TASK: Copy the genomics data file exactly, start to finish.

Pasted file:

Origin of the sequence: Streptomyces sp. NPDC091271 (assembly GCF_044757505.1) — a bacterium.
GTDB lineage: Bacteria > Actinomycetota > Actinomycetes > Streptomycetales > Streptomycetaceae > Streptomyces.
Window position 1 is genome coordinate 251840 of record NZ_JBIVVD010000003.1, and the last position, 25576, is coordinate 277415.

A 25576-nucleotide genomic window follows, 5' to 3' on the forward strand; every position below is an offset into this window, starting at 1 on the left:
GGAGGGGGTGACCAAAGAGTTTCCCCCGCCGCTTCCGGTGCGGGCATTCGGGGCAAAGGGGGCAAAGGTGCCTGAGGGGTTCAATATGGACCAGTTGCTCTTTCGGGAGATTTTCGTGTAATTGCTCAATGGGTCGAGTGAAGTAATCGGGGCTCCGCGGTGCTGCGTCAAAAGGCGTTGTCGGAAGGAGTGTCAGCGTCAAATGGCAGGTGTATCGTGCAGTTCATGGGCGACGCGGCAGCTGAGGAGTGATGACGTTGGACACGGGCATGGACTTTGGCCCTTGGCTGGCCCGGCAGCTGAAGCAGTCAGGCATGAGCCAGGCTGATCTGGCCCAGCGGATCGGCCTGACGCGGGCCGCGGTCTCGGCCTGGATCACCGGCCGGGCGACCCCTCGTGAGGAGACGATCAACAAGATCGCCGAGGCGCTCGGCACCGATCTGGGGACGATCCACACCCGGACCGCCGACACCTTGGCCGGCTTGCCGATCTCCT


Origin of the sequence: Streptomyces sp. NPDC091271 (assembly GCF_044757505.1) — a bacterium.
GTDB lineage: Bacteria > Actinomycetota > Actinomycetes > Streptomycetales > Streptomycetaceae > Streptomyces.
Window position 1 is genome coordinate 251840 of record NZ_JBIVVD010000003.1, and the last position, 25576, is coordinate 277415.

A 25576-nucleotide genomic window follows, 5' to 3' on the forward strand; every position below is an offset into this window, starting at 1 on the left:
GGAGGGGGTGACCAAAGAGTTTCCCCCGCCGCTTCCGGTGCGGGCATTCGGGGCAAAGGGGGCAAAGGTGCCTGAGGGGTTCAATATGGACCAGTTGCTCTTTCGGGAGATTTTCGTGTAATTGCTCAATGGGTCGAGTGAAGTAATCGGGGCTCCGCGGTGCTGCGTCAAAAGGCGTTGTCGGAAGGAGTGTCAGCGTCAAATGGCAGGTGTATCGTGCAGTTCATGGGCGACGCGGCAGCTGAGGAGTGATGACGTTGGACACGGGCATGGACTTTGGCCCTTGGCTGGCCCGGCAGCTGAAGCAGTCAGGCATGAGCCAGGCTGATCTGGCCCAGCGGATCGGCCTGACGCGGGCCGCGGTCTCGGCCTGGATCACCGGCCGGGCGACCCCTCGTGAGGAGACGATCAACAAGATCGCCGAGGCGCTCGGCACCGATCTGGGGACGATCCACACCCGGACCGCCGACACCTTGGCCGGCTTGCCGATCTCCT